Rose Tinted Glasses

« Reply #7 on: March 29, 2016, 11:52 »
+8
the beginning of the end was microstock (istock) and the end of the beginning was subscription sales (SS).

« Reply #8 on: March 29, 2016, 12:53 »
+8
yes good times will come back if we all pull our images, we hold all the power, but we are like deer looking in headlights

« Reply #9 on: March 29, 2016, 13:49 »
+1
We contributors should set up our own stocksite where the royalty rates are something like 90%. 10% is only for the runing company and the website. And we need webtool for the copy and paste all the photos and keywords from the iStock if contributor wants to leave from the iStock.

« Reply #10 on: March 29, 2016, 13:59 »
0
Lets make a site what is only the portfolio site at first and contributors can upload (copy and paste) their all the photos in there from every stock sites. Later when there is a lots of users and stuff we launch the site! Perfect plan! 😊👍🏼

« Reply #11 on: March 29, 2016, 14:01 »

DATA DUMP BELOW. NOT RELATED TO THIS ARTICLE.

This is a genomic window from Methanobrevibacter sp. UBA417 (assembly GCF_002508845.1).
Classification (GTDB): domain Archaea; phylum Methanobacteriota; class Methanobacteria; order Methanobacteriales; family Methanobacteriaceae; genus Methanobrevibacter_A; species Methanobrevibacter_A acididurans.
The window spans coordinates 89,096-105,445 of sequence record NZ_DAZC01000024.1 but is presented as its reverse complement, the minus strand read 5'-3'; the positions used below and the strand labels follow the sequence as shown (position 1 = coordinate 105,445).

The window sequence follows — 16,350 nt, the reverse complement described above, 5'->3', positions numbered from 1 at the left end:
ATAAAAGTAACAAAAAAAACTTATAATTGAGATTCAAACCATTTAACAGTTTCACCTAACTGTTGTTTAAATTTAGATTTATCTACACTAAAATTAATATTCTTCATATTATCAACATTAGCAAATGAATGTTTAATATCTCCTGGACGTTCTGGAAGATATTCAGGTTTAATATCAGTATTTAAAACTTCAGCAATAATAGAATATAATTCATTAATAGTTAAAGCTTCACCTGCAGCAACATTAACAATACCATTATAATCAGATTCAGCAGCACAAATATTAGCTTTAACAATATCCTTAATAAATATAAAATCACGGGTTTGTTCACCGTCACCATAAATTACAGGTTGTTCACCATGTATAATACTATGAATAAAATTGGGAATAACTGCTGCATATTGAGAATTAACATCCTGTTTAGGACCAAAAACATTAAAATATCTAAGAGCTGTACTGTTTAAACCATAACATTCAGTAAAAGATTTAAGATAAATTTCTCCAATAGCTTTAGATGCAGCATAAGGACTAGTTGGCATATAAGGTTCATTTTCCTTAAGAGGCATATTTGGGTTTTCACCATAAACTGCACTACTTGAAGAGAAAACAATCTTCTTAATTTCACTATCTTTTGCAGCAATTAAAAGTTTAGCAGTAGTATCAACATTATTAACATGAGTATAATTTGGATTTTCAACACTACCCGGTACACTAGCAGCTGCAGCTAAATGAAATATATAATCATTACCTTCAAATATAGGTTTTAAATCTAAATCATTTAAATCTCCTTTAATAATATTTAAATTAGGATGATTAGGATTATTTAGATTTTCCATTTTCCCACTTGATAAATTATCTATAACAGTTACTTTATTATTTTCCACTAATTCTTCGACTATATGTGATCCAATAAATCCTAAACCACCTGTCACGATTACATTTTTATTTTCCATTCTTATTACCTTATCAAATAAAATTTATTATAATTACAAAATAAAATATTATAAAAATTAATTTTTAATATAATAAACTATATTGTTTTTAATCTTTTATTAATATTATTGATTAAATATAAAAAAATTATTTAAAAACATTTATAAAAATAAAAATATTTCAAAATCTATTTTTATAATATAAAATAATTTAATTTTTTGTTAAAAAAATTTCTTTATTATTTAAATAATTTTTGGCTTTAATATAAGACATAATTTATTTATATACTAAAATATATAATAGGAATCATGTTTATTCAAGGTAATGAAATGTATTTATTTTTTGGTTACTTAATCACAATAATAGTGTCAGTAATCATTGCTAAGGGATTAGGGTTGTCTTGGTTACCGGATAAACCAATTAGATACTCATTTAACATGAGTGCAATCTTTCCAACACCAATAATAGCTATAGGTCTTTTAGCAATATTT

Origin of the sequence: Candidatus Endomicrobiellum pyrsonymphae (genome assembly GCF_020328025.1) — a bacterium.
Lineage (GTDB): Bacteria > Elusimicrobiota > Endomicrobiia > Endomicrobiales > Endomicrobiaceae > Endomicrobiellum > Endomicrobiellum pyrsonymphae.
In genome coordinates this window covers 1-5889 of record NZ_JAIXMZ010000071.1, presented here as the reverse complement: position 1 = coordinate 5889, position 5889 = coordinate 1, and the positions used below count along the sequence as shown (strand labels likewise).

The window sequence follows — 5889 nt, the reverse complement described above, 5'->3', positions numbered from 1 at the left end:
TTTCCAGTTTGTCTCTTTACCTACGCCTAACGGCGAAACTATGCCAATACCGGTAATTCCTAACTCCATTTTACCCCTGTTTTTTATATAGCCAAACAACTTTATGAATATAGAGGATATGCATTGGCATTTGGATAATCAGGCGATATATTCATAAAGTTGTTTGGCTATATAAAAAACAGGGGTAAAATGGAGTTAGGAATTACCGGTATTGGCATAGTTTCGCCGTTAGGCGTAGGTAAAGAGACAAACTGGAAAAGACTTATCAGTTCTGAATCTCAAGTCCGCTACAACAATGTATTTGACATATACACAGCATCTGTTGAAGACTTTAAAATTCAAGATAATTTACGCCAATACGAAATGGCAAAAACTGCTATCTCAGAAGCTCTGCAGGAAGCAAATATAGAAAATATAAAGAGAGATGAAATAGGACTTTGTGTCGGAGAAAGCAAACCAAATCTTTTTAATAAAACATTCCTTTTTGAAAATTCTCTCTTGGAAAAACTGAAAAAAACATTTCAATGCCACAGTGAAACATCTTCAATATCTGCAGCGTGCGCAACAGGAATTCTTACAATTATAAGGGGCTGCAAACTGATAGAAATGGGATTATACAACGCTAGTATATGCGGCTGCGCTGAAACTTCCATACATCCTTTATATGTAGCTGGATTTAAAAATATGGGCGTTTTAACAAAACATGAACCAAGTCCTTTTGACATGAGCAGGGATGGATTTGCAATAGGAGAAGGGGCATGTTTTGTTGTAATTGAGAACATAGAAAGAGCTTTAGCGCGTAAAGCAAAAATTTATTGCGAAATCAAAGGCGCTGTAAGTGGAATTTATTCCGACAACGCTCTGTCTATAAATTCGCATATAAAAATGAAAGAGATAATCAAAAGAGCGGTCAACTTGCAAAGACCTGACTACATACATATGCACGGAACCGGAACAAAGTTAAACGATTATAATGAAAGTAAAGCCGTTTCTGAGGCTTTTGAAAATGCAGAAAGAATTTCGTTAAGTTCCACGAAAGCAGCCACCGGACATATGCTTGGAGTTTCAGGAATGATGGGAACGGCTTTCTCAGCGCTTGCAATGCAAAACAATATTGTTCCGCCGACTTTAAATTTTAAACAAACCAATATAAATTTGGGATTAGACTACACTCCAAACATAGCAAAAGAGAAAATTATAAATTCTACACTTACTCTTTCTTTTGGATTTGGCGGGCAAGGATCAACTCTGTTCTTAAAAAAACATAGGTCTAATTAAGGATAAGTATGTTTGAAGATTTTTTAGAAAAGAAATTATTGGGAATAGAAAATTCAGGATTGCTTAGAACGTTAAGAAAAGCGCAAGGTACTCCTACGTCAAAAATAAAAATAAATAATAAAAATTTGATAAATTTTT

+10
We contributors should set up our own stocksite where the royalty rates are something like 90%. 10% is only for the runing company and the website. And we need webtool for the copy and paste all the photos and keywords from the iStock if contributor wants to leave from the iStock.

Sure. Because customers are just waiting for that. And the site obviously is going to run flawless once set up because it is run by photographers who know what they're doing.  8)

« Reply #12 on: March 29, 2016, 14:28 »
+2
We could get together and buy a majority share in a site that does work.  I think buyers would be interested because it would make low cost images more sustainable for contributors.  Probably wont ever happen but you never know.

« Reply #13 on: March 29, 2016, 16:47 »
+7
We contributors should set up our own stocksite where the royalty rates are something like 90%. 10% is only for the runing company and the website. And we need webtool for the copy and paste all the photos and keywords from the iStock if contributor wants to leave from the iStock.

Sure. Because customers are just waiting for that. And the site obviously is going to run flawless once set up because it is run by photographers who know what they're doing.  8)

Eh-Hem, I am a photographer, I have set up my own stock site selling purely my own content, it looks far more professional than iStock's site ever did/does. It has very simple pricing, it is easy to navigate, was built on a free and open source CSS platform, nothing is broken, the site can accept both credit card and PayPal payments, and it runs smoother and faster than the iStock site ever does/did.